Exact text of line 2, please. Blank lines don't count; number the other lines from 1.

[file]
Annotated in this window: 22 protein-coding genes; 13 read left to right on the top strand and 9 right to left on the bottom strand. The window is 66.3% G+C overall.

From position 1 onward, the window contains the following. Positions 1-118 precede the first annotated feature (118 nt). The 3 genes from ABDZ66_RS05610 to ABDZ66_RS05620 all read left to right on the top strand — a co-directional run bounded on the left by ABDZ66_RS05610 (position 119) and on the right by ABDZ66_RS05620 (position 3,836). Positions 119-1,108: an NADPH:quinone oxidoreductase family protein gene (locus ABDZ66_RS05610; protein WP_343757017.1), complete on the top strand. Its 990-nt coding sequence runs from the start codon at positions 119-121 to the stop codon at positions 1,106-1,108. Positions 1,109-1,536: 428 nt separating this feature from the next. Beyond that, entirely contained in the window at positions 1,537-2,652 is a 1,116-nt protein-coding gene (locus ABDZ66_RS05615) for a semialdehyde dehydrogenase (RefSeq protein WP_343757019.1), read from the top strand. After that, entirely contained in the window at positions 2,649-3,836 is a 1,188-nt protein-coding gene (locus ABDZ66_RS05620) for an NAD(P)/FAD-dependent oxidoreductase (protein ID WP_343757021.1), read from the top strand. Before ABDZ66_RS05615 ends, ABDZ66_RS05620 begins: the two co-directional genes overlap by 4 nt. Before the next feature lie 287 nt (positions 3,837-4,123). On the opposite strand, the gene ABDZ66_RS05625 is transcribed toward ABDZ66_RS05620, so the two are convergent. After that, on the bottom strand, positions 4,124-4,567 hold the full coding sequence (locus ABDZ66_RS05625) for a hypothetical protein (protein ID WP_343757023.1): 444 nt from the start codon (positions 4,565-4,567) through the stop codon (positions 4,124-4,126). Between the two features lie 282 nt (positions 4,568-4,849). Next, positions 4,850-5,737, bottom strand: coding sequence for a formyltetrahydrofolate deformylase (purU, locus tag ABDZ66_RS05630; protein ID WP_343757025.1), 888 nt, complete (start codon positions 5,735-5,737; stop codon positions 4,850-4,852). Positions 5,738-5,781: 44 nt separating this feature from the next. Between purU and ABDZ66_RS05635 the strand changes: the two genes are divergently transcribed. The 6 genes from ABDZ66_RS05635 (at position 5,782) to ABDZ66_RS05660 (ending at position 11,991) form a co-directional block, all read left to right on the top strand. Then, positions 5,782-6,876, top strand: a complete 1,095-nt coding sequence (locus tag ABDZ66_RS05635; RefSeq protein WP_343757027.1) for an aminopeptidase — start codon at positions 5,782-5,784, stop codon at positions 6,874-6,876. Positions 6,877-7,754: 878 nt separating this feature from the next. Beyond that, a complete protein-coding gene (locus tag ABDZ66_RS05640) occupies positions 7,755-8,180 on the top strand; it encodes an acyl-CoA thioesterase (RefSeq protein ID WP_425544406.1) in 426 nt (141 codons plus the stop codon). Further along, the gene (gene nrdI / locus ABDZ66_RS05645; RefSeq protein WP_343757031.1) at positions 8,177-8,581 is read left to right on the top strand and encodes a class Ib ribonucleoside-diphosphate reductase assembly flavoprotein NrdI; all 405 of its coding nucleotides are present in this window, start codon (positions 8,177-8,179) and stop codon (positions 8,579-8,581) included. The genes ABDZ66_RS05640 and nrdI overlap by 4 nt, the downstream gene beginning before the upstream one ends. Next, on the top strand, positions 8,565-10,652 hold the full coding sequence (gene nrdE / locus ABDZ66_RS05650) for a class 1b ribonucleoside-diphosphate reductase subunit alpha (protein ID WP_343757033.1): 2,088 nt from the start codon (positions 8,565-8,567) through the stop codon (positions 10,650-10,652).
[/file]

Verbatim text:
From position 1 onward, the window contains the following. Positions 1-118 precede the first annotated feature (118 nt). The 3 genes from ABDZ66_RS05610 to ABDZ66_RS05620 all read left to right on the top strand — a co-directional run bounded on the left by ABDZ66_RS05610 (position 119) and on the right by ABDZ66_RS05620 (position 3,836). Positions 119-1,108: an NADPH:quinone oxidoreductase family protein gene (locus ABDZ66_RS05610; protein WP_343757017.1), complete on the top strand. Its 990-nt coding sequence runs from the start codon at positions 119-121 to the stop codon at positions 1,106-1,108. Positions 1,109-1,536: 428 nt separating this feature from the next. Beyond that, entirely contained in the window at positions 1,537-2,652 is a 1,116-nt protein-coding gene (locus ABDZ66_RS05615) for a semialdehyde dehydrogenase (RefSeq protein WP_343757019.1), read from the top strand. After that, entirely contained in the window at positions 2,649-3,836 is a 1,188-nt protein-coding gene (locus ABDZ66_RS05620) for an NAD(P)/FAD-dependent oxidoreductase (protein ID WP_343757021.1), read from the top strand. Before ABDZ66_RS05615 ends, ABDZ66_RS05620 begins: the two co-directional genes overlap by 4 nt. Before the next feature lie 287 nt (positions 3,837-4,123). On the opposite strand, the gene ABDZ66_RS05625 is transcribed toward ABDZ66_RS05620, so the two are convergent. After that, on the bottom strand, positions 4,124-4,567 hold the full coding sequence (locus ABDZ66_RS05625) for a hypothetical protein (protein ID WP_343757023.1): 444 nt from the start codon (positions 4,565-4,567) through the stop codon (positions 4,124-4,126). Between the two features lie 282 nt (positions 4,568-4,849). Next, positions 4,850-5,737, bottom strand: coding sequence for a formyltetrahydrofolate deformylase (purU, locus tag ABDZ66_RS05630; protein ID WP_343757025.1), 888 nt, complete (start codon positions 5,735-5,737; stop codon positions 4,850-4,852). Positions 5,738-5,781: 44 nt separating this feature from the next. Between purU and ABDZ66_RS05635 the strand changes: the two genes are divergently transcribed. The 6 genes from ABDZ66_RS05635 (at position 5,782) to ABDZ66_RS05660 (ending at position 11,991) form a co-directional block, all read left to right on the top strand. Then, positions 5,782-6,876, top strand: a complete 1,095-nt coding sequence (locus tag ABDZ66_RS05635; RefSeq protein WP_343757027.1) for an aminopeptidase — start codon at positions 5,782-5,784, stop codon at positions 6,874-6,876. Positions 6,877-7,754: 878 nt separating this feature from the next. Beyond that, a complete protein-coding gene (locus tag ABDZ66_RS05640) occupies positions 7,755-8,180 on the top strand; it encodes an acyl-CoA thioesterase (RefSeq protein ID WP_425544406.1) in 426 nt (141 codons plus the stop codon). Further along, the gene (gene nrdI / locus ABDZ66_RS05645; RefSeq protein WP_343757031.1) at positions 8,177-8,581 is read left to right on the top strand and encodes a class Ib ribonucleoside-diphosphate reductase assembly flavoprotein NrdI; all 405 of its coding nucleotides are present in this window, start codon (positions 8,177-8,179) and stop codon (positions 8,579-8,581) included. The genes ABDZ66_RS05640 and nrdI overlap by 4 nt, the downstream gene beginning before the upstream one ends. Next, on the top strand, positions 8,565-10,652 hold the full coding sequence (gene nrdE / locus ABDZ66_RS05650) for a class 1b ribonucleoside-diphosphate reductase subunit alpha (protein ID WP_343757033.1): 2,088 nt from the start codon (positions 8,565-8,567) through the stop codon (positions 10,650-10,652).